Eating extra calories when you are sick - adults
Toggle: English / Spanish
Getting more calories - adults
If you are sick or getting cancer treatment, you may not feel like eating. But it is important to get enough protein and calories so that you do not lose too much weight. Eating well will help you handle your illness and side effects of treatment better.
Change your eating habits to get more calories:
- Eat when you are hungry, not just at mealtimes.
- Eat 5 or 6 small meals a day instead of 3 large ones.
- Keep healthy snacks handy.
- Do not fill up on liquids before or during your meals.
- Ask your health care provider or nurse if you can have a glass of wine or beer with your meal. It may make you feel like eating more.
Ask others to prepare food for you. You may feel like eating, but you might not have enough energy to cook.
Make eating more pleasant:
- Use soft lighting and play relaxing music.
- Eat with family or friends.
- Listen to the radio or watch TV.
- Try new recipes or new foods.
When you feel up to it, make some simple meals and freeze them to eat later. Ask your health care provider or nurse about "Meals on Wheels" or other programs that bring food to your house.
Ways to Add Calories to Your Food
Sauté or fry your food (ask your health care provider first about this). Add butter or margarine to foods when you are cooking, or put them on foods that are already cooked. Eat peanut butter sandwiches, or put peanut butter on some vegetables or fruits, such as carrots or apples.
Mix whole milk or half-and-half with canned soups. Add protein supplements to yogurt, milkshakes, fruit smoothies, or pudding. Add honey to juices. Drink eggnog, milkshakes, or prepared liquid supplements between meals. Add cream sauce or melt cheese over vegetables.
Ask your health care provider about liquid nutrition drinks.
Also ask your health care provider about any possible medicines that can stimulate your appetite to help you eat.
Rock CL, Doyle C, Demark-Wahnefried W, et al. Nutrition and physical activity guidelines for cancer survivors. CA Cancer J Clin. 2012; publihed online at doj: 10.3322/caac.21142.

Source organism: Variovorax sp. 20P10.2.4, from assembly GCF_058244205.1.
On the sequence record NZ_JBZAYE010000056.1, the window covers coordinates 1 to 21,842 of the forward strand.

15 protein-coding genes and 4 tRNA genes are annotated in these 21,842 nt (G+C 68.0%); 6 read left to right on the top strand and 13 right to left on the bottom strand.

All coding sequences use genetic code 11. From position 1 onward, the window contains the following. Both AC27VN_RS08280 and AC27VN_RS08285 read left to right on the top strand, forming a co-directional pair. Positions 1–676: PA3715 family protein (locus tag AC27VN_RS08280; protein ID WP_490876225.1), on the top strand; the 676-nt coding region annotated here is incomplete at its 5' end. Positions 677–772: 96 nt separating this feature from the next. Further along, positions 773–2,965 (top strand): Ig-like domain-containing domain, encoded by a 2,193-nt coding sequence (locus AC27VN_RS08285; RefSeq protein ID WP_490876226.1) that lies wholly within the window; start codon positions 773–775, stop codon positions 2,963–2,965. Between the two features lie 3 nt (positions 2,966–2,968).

Ottery FD. Cancer-related weight loss. In: Walsh D, Caraceni AT, Fainsinger R, et al, eds. Palliative Medicine. 1st ed. Philadelphia, Pa: Saunders Elsevier; 2008:chap 133.
Bozetti F, Bozzetti V. Principles and management of nutritional support in cancer. In: Walsh D, Caraceni AT, Fainswinger R, et al, eds. Palliative Medicine. 1st ed. Philadelphia, Pa: Saunders Elsevier; 2008:chap 106.
- Last Reviewed on 06/06/2012
- Linda J. Vorvick, MD, Medical Director and Director of Didactic Curriculum, MEDEX Northwest Division of Physician Assistant Studies, Department of Family Medicine, UW Medicine, School of Medicine, University of Washington; and Yi-Bin Chen, MD, Leukemia/Bone Marrow Transplant Program, Massachusetts General Hospital. Also reviewed by David Zieve, MD, MHA, Medical Director, A.D.A.M. Health Solutions, Ebix, Inc.
The information provided herein should not be used during any medical emergency or for the diagnosis or treatment of any medical condition. A licensed medical professional should be consulted for diagnosis and treatment of any and all medical conditions. Call 911 for all medical emergencies. Links to other sites are provided for information only -- they do not constitute endorsements of those other sites. © 1997- 2013 A.D.A.M., Inc. Any duplication or distribution of the information contained herein is strictly prohibited.
This page was last updated: September 18, 2013